Lesson 8: His Baptism

Lesson 8: His Baptism

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With this lesson we consider the momentous event that launched the three-year public ministry of Jesus – his baptism. Some events of Jesus’ life are recorded by only one gospel writer. But this one (and a few others) is recorded by all four – adding, no doubt, to its significance. From this event arise several significant questions. Let’s consider some of them.


  1. The details of Jesus’ baptism are recorded in Matthew 3:13-17, Mark 1:9-11, Luke 3:21-22, and John 1:29-34.
  2. Jesus traveled from Nazareth of Galilee (Mark 1:9) to the Jordan River where John was baptizing. It was his sole purpose for traveling to be baptized by John (Matt. 3:13).
  3. When Jesus made his intentions known to John, he was minded to object (Matt. 3:14). If anyone should be baptized, it should be John.
  4. Jesus, however, objected to John’s objection. He said that John should “let it be so now.” In other words, “allow it at this time.” The reason given by Jesus was, “it is fitting for us to fulfill all righteousness.” So John baptized him (Matt. 3:15).
  5. When Jesus came up out of the water, the heavens were opened and the Holy Spirit descended on Jesus “in a bodily form” (Luke 3:22), like a dove (Matt. 3:16). At that point, a voice from heaven was heard saying these words, “This is my beloved Son, with whom I am well pleased” (Matt. 3:17).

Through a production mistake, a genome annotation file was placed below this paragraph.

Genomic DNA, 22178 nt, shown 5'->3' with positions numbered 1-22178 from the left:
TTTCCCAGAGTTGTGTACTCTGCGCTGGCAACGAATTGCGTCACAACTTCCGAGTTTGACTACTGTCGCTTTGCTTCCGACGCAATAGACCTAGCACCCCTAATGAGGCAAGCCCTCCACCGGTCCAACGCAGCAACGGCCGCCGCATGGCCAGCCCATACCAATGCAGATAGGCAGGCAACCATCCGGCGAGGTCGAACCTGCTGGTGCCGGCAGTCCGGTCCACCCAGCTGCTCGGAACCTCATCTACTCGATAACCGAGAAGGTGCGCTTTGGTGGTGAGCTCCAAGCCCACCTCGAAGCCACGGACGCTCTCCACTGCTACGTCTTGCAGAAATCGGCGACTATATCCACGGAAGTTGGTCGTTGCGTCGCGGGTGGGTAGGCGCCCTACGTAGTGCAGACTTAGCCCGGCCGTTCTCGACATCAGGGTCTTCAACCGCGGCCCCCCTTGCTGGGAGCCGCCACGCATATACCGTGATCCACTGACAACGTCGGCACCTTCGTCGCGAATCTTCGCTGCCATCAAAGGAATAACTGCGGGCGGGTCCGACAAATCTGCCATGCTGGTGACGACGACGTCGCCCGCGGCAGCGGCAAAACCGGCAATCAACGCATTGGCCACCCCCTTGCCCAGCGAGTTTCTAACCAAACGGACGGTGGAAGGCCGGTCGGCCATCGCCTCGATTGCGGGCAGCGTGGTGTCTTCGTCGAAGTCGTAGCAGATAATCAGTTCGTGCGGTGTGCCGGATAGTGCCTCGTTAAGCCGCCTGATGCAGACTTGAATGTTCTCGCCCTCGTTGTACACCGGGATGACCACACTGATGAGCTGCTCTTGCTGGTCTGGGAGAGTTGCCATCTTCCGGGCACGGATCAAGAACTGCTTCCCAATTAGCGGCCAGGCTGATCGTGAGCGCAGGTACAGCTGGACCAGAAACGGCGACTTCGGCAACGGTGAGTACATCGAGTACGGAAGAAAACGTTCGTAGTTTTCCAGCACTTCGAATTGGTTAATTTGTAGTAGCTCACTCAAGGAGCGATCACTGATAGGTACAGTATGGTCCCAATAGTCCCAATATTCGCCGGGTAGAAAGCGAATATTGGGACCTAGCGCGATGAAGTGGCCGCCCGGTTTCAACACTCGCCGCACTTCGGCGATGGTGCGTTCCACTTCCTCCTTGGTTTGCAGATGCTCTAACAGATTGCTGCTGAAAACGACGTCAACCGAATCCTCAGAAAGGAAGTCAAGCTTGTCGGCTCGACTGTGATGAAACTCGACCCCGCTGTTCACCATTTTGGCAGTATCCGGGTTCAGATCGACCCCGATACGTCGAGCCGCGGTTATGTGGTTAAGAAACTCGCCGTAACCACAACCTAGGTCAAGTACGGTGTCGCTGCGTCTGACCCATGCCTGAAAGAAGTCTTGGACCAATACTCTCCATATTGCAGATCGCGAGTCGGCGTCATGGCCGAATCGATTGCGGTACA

What Reasons Were Not Involved in Jesus’ Baptism?

  1. As we noted in the last lesson, John’s baptism required repentance (Mark 1:4; Matt. 3:8) and confession of sins (Matt. 3:6), resulting in the remission of sins (Mark 1:4; cf. Acts 2:38). But Jesus had no sin (Heb. 4:15; 1 Pet. 2:22).
  2. Therefore, the immersion of Jesus was unique. It did not fall within the normal realm of John’s activity. Even John recognized this (Matt. 3:14).

Why Was Jesus Baptized?

  1. To prove to John that Jesus was the Messiah, the Son of God (John 1:31).
    1. Prior to the events at the Jordan, he knew that Jesus was an exceptional person because he tried to reverse their roles at the baptism. But he did not have a clear understanding of the Savior’s true identity until he saw the Spirit descend in form of a dove and heard the voice of God declaring the identity of Jesus.
    2. After this happened, John could say with confidence, “This is the Son of God” (John 1:34).
  2. To anoint him with the Holy Spirit and power (Luke 4:1, 14).
    1. There seems to be a connection between the descent of the Spirit on Jesus and his ability to utilize miraculous power thereafter.
    2. It is immediately after the descent of the Spirit (Luke 3:22) that Luke tells us that “Jesus, full of the Holy Spirit, returned from the Jordan and was led around by the Spirit in the wilderness for forty days, being tempted by the devil” (4:1-2).
    3. The first temptation of Satan involved him trying to get Jesus to misuse his new miraculous power (Luke 4:3).
    4. Obviously, Jesus already had some connection to the Spirit, having been begotten of him (Luke 1:35). Contextual clues seem to indicate that the phrase relates to divine miraculous power.
  3. To fulfill all righteousness (Matt. 3:15).
    1. The lexicons tell us that “righteousness” has to do with adherence to a divine standard. It is upright behavior (cf. Psa. 119:172).
    2. Because his baptism was an integral part of his Father’s plan to reveal his identity to John (John 1:31) and anoint him with the Holy Spirit (Matt. 3:16) and miraculous power (Luke 4:1, 14), it was necessary that he do it.